In general traders will be wary of entering a crowded position because it will be hard to attract additional buyers or sellers and there could be an aggressive exit.
If you want to enter a trade that is showing extreme levels of positioning you must think carefully about this dynamic.

Bet correlation

Retail traders often drastically underestimate how correlated their bets are.
Through bitter experience, I have learned that a mistake in position correlation is the root of some of the most serious problems in trading. If you have eight highly correlated positions, then you are really trading one position that is eight times as large.
Bruce Kovner of hedge fund, Caxton Associates
For example, if you are trading a bunch of pairs against the USD you will end up with a simply huge USD exposure. A single USD-trigger can ruin all your bets. Your ideal scenario — and it isn’t always possible — would be to have a highly diversified portfolio of bets that do not move in tandem.
Look at this chart. Inverted USD index (DXY) is green. AUDUSD is orange. EURUSD is blue.

Chart from TradingView
So the whole thing is just one big USD trade! If you are long AUDUSD, long EURUSD, and short DXY you have three anti USD bets that are all likely to work or fail together.
The more diversified your portfolio of bets are, the more risk you can take on each.
There’s a really good video, explaining the benefits of diversification from Ray Dalio.
A systematic fund with access to an investable universe of 10,000 instruments has more opportunity to make a better risk-adjusted return than a trader who only focuses on three symbols. Diversification really is the closest thing to a free lunch in finance.
But let’s be pragmatic and realistic. Human retail traders don’t have capacity to run even one hundred bets at a time. More realistic would be an average of 2-3 trades on simultaneously. So what can be done?
For example:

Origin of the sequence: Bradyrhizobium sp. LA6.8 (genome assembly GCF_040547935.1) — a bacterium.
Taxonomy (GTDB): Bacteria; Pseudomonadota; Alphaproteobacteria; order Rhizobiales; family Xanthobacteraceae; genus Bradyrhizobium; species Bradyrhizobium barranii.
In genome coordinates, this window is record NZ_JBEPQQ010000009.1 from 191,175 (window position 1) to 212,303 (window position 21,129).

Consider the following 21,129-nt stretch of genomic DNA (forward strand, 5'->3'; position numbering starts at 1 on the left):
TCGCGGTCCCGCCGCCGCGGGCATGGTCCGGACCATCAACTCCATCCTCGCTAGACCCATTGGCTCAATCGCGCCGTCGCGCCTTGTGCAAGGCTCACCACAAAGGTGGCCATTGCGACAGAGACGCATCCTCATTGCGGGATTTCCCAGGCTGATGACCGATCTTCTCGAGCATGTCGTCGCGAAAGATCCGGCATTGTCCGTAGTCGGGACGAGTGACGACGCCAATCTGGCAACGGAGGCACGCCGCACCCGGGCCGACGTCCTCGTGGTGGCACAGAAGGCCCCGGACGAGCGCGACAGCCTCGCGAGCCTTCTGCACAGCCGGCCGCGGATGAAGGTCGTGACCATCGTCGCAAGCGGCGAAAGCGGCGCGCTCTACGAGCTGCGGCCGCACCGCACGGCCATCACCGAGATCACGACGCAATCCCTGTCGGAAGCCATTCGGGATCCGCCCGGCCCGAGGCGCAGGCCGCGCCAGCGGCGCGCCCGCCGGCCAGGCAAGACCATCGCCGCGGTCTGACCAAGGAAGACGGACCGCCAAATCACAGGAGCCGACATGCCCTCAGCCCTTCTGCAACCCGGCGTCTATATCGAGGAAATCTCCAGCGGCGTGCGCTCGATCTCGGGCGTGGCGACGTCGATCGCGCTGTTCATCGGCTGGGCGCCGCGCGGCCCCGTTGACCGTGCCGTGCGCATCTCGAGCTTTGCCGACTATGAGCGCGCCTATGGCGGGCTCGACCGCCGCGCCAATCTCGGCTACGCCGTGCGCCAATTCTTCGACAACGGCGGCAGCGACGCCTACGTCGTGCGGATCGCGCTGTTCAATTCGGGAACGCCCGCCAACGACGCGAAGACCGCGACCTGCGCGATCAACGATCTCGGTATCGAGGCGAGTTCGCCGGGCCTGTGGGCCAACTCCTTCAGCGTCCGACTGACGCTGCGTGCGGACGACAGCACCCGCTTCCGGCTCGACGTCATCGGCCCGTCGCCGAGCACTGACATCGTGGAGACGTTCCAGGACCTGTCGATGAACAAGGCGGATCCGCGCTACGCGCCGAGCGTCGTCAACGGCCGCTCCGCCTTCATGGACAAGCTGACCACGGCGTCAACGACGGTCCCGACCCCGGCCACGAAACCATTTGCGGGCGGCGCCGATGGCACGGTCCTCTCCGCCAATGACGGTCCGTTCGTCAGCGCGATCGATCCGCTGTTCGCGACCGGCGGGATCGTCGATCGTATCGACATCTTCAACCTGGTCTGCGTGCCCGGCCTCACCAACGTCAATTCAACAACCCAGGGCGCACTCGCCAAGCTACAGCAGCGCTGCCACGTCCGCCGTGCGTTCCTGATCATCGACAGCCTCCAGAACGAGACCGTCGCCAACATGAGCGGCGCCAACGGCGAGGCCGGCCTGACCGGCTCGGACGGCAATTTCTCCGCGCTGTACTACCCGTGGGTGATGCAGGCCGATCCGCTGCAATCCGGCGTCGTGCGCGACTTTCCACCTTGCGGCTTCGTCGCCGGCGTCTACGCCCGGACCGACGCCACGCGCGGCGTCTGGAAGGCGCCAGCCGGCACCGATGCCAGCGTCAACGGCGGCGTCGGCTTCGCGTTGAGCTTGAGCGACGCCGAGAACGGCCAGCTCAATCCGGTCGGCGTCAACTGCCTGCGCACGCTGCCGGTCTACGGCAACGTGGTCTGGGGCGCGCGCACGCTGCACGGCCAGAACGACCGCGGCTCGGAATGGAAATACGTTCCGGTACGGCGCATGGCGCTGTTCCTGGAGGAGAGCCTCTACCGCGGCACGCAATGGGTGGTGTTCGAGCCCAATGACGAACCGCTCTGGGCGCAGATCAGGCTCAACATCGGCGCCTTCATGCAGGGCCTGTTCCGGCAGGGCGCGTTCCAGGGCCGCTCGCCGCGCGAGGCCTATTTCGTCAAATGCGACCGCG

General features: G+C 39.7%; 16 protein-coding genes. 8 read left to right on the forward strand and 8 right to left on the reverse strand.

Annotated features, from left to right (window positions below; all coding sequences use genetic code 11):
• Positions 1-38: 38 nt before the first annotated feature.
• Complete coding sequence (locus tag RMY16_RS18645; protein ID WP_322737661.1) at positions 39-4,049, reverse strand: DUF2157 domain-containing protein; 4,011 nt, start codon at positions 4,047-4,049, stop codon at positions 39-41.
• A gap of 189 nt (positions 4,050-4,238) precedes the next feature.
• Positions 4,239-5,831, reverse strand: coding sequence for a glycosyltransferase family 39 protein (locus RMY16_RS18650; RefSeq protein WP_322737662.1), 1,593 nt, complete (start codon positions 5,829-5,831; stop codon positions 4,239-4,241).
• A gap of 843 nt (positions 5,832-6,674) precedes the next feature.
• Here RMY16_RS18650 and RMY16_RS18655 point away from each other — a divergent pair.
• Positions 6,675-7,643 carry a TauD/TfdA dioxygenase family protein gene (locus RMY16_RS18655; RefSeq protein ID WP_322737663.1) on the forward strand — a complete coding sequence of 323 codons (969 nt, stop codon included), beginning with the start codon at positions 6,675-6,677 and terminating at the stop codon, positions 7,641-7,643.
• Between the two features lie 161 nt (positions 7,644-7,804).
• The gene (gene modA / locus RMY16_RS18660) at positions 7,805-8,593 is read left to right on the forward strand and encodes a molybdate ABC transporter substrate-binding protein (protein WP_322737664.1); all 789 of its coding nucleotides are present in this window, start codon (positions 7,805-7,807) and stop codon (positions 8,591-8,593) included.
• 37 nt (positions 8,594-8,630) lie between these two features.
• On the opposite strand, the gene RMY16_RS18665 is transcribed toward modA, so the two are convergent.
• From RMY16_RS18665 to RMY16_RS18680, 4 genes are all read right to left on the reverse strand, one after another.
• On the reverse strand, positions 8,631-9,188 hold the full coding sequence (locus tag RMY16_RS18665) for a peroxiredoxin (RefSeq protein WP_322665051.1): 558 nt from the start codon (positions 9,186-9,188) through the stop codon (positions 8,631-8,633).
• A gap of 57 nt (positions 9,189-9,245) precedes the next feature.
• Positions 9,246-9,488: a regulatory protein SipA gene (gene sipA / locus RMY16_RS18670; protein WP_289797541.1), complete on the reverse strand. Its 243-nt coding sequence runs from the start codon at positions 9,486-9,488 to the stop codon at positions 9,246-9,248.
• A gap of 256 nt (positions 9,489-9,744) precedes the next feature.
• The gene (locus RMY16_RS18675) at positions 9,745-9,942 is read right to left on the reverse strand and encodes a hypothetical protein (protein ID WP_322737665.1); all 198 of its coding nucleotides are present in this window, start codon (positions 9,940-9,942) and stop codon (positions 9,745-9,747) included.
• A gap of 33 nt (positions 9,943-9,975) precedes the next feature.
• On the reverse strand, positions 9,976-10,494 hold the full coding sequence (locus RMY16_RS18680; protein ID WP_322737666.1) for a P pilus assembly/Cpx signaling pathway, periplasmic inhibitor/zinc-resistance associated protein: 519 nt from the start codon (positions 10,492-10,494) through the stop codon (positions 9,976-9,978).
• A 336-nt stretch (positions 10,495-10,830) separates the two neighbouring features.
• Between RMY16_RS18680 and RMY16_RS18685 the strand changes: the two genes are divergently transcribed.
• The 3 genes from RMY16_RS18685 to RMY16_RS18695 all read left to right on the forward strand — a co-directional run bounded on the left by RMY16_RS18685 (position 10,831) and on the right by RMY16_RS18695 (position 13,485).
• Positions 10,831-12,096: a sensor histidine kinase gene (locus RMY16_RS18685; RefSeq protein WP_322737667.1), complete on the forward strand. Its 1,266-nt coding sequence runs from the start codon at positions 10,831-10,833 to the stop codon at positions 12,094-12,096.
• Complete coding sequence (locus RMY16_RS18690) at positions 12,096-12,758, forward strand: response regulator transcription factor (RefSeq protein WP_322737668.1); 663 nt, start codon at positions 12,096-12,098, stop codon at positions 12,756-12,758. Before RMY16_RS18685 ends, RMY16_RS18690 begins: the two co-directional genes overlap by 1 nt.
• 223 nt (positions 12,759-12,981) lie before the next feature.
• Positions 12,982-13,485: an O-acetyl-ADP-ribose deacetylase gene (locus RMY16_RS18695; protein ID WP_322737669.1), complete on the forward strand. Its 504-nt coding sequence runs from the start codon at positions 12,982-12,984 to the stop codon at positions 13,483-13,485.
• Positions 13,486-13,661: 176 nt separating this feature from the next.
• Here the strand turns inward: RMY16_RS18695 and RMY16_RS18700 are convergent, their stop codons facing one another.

• You might diversify across time horizons by having a mix of short-term and long-term trades.
  • You might diversify across asset classes - trading some FX but also crypto and equities.
  • You might diversify your trade generation approach so you are not relying on the same indicators or drivers on each trade.
  • You might diversify your exposure to the market regime by having some trades that assume a trend will continue (momentum) and some that assume we will be range-bound (carry).
And so on. Basically you want to scan your portfolio of trades and make sure you are not putting all your eggs in one basket. If some trades underperform others will perform - assuming the bets are not correlated - and that way you can ensure your overall portfolio takes less risk per unit of return.
The key thing is to start thinking about a portfolio of bets and what each new trade offers to your existing portfolio of risk. Will it diversify or amplify a current exposure?

Crap trades, timeouts and monthly limits

One common mistake is to get bored and restless and put on crap trades. This just means trades in which you have low conviction.
It is perfectly fine not to trade. If you feel like you do not understand the market at a particular point, simply choose not to trade.
Flat is a position.
Do not waste your bullets on rubbish trades. Only enter a trade when you have carefully considered it from all angles and feel good about the risk. This will make it far easier to hold onto the trade if it moves against you at any point. You actually believe in it.